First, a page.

'2. A method of establishing a record of the operation of a movable machine member comprising, producing a signal voltage in response to the velocity of the machine member at each instant in the operation, producing a signal voltage in response to the position of the machine member at each instant in the operation, producing a carrier voltage, recording said carrier voltage under the control of the velocity signal voltages so that the recorded voltages are a function of the velocity signal voltages, producing a second carrier voltage of a frequency different than the frequency of said position signal voltages, applying said position signal voltages to modulate said second carrier voltage, and recording said modulated second carrier voltage, whereby data establishing the velocity and position of the movable member at each instant in an operation will be recorded for subsequent reproduction.

3. A method of controlling the operation of a movable machine member comprising, producing a signal voltage in response to the velocity of the machine member at each instant in the operation, producing a signal voltage in response to the position of the machine member at each instant in the operation, producing a first carrier voltage, recording said first carrier voltage under the control of the velocity signal voltage so that the recorded voltage is a function of the velocity signal voltage, producing a second carrier voltage of a frequency different than the frequency of said position signal voltages, employing said position signal voltage to modulate said second carrier voltage, recording said modulated second carrier voltage, reproducing said first carrier voltage from the record, converting the reproduced first carrier voltage into the original velocity signal voltage, applying the reproduced velocity signal voltage to a control circuit to control the velocity of said machine member to perform a specific operation, reproducing said modulated second carrier voltage, demodulating the reproduced second carrier voltage to reproduce the original position signal voltage, and applying the reproduced position signal voltage to modify the control of the velocity signal voltage only when the velocity signal voltage produces inaccurate positioning of the machine member at any instant in the operation, whereby a specific operation may be accurately repeated from the recorded data.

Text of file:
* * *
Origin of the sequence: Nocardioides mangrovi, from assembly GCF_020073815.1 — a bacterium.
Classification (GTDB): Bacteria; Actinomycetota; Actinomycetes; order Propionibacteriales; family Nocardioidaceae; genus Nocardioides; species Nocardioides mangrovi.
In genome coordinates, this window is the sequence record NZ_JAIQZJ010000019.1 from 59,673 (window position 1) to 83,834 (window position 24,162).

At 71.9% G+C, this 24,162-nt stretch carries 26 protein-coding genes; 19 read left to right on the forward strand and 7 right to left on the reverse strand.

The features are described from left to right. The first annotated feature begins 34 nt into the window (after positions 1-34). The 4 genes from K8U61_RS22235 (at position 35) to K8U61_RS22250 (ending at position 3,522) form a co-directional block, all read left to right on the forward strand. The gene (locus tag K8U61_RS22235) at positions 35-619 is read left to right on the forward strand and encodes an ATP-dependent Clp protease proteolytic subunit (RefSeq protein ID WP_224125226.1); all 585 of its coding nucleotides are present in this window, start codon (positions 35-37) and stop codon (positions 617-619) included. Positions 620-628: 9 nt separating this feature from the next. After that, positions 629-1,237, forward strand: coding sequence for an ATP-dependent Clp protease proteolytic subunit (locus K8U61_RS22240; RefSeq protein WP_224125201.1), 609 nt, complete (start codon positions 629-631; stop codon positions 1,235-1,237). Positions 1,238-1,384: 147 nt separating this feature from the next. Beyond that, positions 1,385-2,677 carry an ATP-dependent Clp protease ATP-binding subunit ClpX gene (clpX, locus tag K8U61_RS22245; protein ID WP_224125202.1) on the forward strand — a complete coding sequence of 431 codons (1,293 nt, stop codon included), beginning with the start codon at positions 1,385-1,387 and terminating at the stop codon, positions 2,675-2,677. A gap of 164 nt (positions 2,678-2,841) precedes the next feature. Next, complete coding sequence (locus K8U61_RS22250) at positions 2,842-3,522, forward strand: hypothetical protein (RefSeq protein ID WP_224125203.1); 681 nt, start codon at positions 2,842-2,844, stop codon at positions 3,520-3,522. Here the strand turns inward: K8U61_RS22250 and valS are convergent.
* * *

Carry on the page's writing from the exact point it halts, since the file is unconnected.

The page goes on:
4. A method of controlling the operation of a movable machine member comprising, producing a square wave signal voltage operable to control the velocity of the machine member at each instant in the operation, producing a signal voltage operable to control the position of the machine member at each instant in the operation, producing a first carrier voltage, recording said first carrier voltage under the control of said square wave signal voltage so that the carrier voltage is recorded in pulses at intervals corresponding to the signal voltage, producing a second carrier voltage of a frequency different than the frequency of said position signal voltage, employing the position signal voltage to modulate said second carrier voltage, recording said modulated second carrier voltage, reproducing said first carrier voltage pulses from the record, rectifying said reproduced first carrier voltage pulses to reproduce the original square wave signal voltage, applying the reproduced square wave signal voltage to control the velocity of the machine member to perform a specific operation, reproducing said modulated second carrier voltage, demodulating the reproduced second carrier Voltage to reproduce the original position signal voltage, and applying the reproduced position signal voltage to modify the control established by the squarp wave signal voltage whenever the square wave signal voltage effects inaccurate positioning of the machine member at any instant in the operation, whereby a specific operation may be accurately repeated from the recorded data.

5. In a control system for controlling the operation of a machine member to perform an operation, a sensing device connected to produce a velocity signal voltage in accordance with the velocity of said member at any instant in the operation, a second Sensing device connected to produce a position signal voltage in accordance with the position of said member at any instant in the operation, and a recording apparatus connected to record said velocity signal voltage and said position signal voltage to establish a record of the velocity and position of said machine member at each instant in the operation, whereby the record may be employed for causing the machine member to accurately repeat the operation.

6. In a control system for controlling the operation of movable members of a machine tool, power means connected to actuate said movable members in their respective paths of travel, a sensing device connected to produce a primary signal voltage when the machine is operated to perform a desired operation, a second sensing device connected to produce a supplementary signal voltage in response to the position of said movable members at any instant in the operation, a recording apparatus connected to record said primary and supplementary signal voltages for subsequent reproduction, and a control circuit connected to receive the primary signal voltage reproduced from said recording apparatus to control the operation of said power means and to receive a corrective Signal voltage produced by said supplementary signal voltage to modify the control whenever the instant position of a movable member as established by said primary signal voltage is inaccurate, whereby an operation may be accurately repeated from the data on the record.